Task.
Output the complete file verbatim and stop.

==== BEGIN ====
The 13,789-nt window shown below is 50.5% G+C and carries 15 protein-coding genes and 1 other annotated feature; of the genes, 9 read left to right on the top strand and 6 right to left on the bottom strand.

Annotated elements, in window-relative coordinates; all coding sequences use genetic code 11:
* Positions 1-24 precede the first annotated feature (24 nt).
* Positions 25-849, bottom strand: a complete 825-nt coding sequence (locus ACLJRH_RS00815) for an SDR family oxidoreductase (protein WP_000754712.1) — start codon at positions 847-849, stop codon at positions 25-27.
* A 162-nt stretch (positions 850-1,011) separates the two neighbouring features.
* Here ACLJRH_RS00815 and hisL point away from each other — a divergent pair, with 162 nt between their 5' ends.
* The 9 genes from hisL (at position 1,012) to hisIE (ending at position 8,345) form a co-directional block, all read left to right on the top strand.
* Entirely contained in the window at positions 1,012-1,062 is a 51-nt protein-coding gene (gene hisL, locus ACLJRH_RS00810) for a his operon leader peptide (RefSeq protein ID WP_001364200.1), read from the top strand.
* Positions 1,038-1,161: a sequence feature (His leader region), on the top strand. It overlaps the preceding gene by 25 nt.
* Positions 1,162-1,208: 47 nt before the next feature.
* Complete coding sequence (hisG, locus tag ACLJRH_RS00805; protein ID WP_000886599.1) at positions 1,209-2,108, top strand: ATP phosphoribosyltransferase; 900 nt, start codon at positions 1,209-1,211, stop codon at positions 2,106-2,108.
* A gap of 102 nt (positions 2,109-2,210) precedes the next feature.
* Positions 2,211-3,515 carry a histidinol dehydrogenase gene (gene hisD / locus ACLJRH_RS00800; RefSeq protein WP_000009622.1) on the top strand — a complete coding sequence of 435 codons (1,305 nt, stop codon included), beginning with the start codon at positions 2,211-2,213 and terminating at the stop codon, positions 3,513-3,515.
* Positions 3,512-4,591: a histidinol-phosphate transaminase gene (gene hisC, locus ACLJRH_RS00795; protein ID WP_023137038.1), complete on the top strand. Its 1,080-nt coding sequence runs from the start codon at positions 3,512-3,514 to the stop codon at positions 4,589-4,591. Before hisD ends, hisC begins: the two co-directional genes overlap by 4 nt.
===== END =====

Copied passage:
The 13,789-nt window shown below is 50.5% G+C and carries 15 protein-coding genes and 1 other annotated feature; of the genes, 9 read left to right on the top strand and 6 right to left on the bottom strand.

Annotated elements, in window-relative coordinates; all coding sequences use genetic code 11:
* Positions 1-24 precede the first annotated feature (24 nt).
* Positions 25-849, bottom strand: a complete 825-nt coding sequence (locus ACLJRH_RS00815) for an SDR family oxidoreductase (protein WP_000754712.1) — start codon at positions 847-849, stop codon at positions 25-27.
* A 162-nt stretch (positions 850-1,011) separates the two neighbouring features.
* Here ACLJRH_RS00815 and hisL point away from each other — a divergent pair, with 162 nt between their 5' ends.
* The 9 genes from hisL (at position 1,012) to hisIE (ending at position 8,345) form a co-directional block, all read left to right on the top strand.
* Entirely contained in the window at positions 1,012-1,062 is a 51-nt protein-coding gene (gene hisL, locus ACLJRH_RS00810) for a his operon leader peptide (RefSeq protein ID WP_001364200.1), read from the top strand.
* Positions 1,038-1,161: a sequence feature (His leader region), on the top strand. It overlaps the preceding gene by 25 nt.
* Positions 1,162-1,208: 47 nt before the next feature.
* Complete coding sequence (hisG, locus tag ACLJRH_RS00805; protein ID WP_000886599.1) at positions 1,209-2,108, top strand: ATP phosphoribosyltransferase; 900 nt, start codon at positions 1,209-1,211, stop codon at positions 2,106-2,108.
* A gap of 102 nt (positions 2,109-2,210) precedes the next feature.
* Positions 2,211-3,515 carry a histidinol dehydrogenase gene (gene hisD / locus ACLJRH_RS00800; RefSeq protein WP_000009622.1) on the top strand — a complete coding sequence of 435 codons (1,305 nt, stop codon included), beginning with the start codon at positions 2,211-2,213 and terminating at the stop codon, positions 3,513-3,515.
* Positions 3,512-4,591: a histidinol-phosphate transaminase gene (gene hisC, locus ACLJRH_RS00795; protein ID WP_023137038.1), complete on the top strand. Its 1,080-nt coding sequence runs from the start codon at positions 3,512-3,514 to the stop codon at positions 4,589-4,591. Before hisD ends, hisC begins: the two co-directional genes overlap by 4 nt.